But, as a general rule, you need to air fry this recipe at 400°F (200°C) for 30 to 40 minutes. Always shake the basket every 8 to 10 minutes to make sure the wedges roast evenly.
Wait for 2 to 3 minutes before serving as the wedges are burning hot.
Serve hot with extra salt and your dips of choice like my cucumber dip recipe or marinara sauce.
Rewarming the Wedges
You can rewarm the air-fried wedges later.
Place the cooked wedges in the air fryer basket and set the air fryer to 320°F (160°C), cut side down.
Air fry for 10 to 15 minutes until hot and crispy.
Using A Regular Oven
Sure, you can use the same recipe and bake the wedges on a sheet pan covered with parchment paper.
Lay the wedges on the pan, leaving some space between each – don’t overlap or stick them together.
Bake in a convection oven at 350°F (180°C) or in a regular oven at 430°F (220°C) for 45 to 50 minutes, flipping each wedge halfway.
These are the best appetizers or side dishes for any meal. Some of the dips that are delicious with these potatoes are:
Feel free to use your favorite dipping sauce!
More Air Fryer Recipes
Below I listed some more delicious recipes to make in your air fryer.
Did You Like This Recipe?
Air Fryer Potato Wedges
- Wash the potatoes under cold water, scrub the skin well to remove any dirt. Don't peel off the skin.
- Cut each potato in half lengthwise and then cut into wedges. Watch my step-by-step pictures above for visual tips.
- Place the potato wedges into a large mixing bowl, cover with cold water. Set aside for 10 minutes or until the water is cloudy and the potatoes release some starch.
- Drain the potato wedges in a sieve over the sink, then pat dry the wedges into a clean kitchen towel or absorbent paper. The dryer they are, the crispier the wedges will be!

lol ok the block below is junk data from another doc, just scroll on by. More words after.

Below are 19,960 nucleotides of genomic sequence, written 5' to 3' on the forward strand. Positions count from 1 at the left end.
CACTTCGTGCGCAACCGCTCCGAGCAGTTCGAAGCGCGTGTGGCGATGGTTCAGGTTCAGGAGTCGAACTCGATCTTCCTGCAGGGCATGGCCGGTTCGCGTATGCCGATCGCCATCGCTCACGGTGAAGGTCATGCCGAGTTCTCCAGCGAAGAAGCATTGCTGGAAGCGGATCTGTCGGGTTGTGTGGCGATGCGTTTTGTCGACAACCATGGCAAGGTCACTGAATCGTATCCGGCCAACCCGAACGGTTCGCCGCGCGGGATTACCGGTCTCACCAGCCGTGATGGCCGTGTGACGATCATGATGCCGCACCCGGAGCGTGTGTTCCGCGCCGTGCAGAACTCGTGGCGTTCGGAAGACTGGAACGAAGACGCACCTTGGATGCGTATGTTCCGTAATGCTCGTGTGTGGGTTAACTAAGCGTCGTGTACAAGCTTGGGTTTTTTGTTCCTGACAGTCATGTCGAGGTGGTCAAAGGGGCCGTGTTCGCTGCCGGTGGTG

- Place the potato wedges into a large bowl and toss with olive oil and all seasonings. I used my hands to evenly massage and rub each wedge with the seasonings.
- Place the potato wedges in the air fryer basket, don’t exceed the maximum level of the basket – look at the limit on your basket or manufacturer booklet. For example, mine is an XXL Philips basket that fits 3 Russet Potatoes about 700g/25oz, as seen in the pictures above. If the whole batch can't fit in your basket, work in two batches.
- Air fry at 400°F (200°C) for 35-40 minutes, shaking the basket every 8-10 minutes to make sure the wedges roast evenly on all sides. They are ready when the skin is crispy, golden and a fork goes through the wedge easily.
- Serve hot with extra salt and dip of choice like my cucumber dip recipe.
Frequently Asked Questions
Absolutely! Air Frying Potato Wedges gives you the same crispy results but with a fraction of the fat that you’d have by deep-frying them.
Soaking sliced potatoes (don’t soak them whole) removes the surface starch and sugar from the wedges.
If there’s too much surface sugar, the wedges will turn brown from caramelization much before the inside is cooked. As a result, you might believe that they are cooked before they actually are.
Air Fryer Wedges get crispy when they are cooked enough, and if they have enough starch on the surface, but no sugar!
Rinsing removes the sugar that you don’t want (it makes the wedges brown before they are cooked) but it also removes the starch.
So if your potatoes are not starchy enough, and they get soggy after rinsing, you might have to add a coating of cornstarch before cooking.
Thirty minutes of soaking is enough to remove the unwanted surface sugar.
Microwaving can help take the inside of the wedges to a higher temperature and allow the surface to cook but it’s not necessary.
Air Fryer Potato Wedges turn soggy when they’re not cooked enough.
You might think that they’re ready because they have turned brown, but this happens if they haven’t been rinsed enough and the surface sugar caramelized which happens before the inside is cooked and prevents the surface to get crispy and bubbly.
Air Fried Wedges use and absorb far less oil than deep-fried wedges, making them much healthier.
Cooking in the air fryer dries the wedges as much as it cooks them.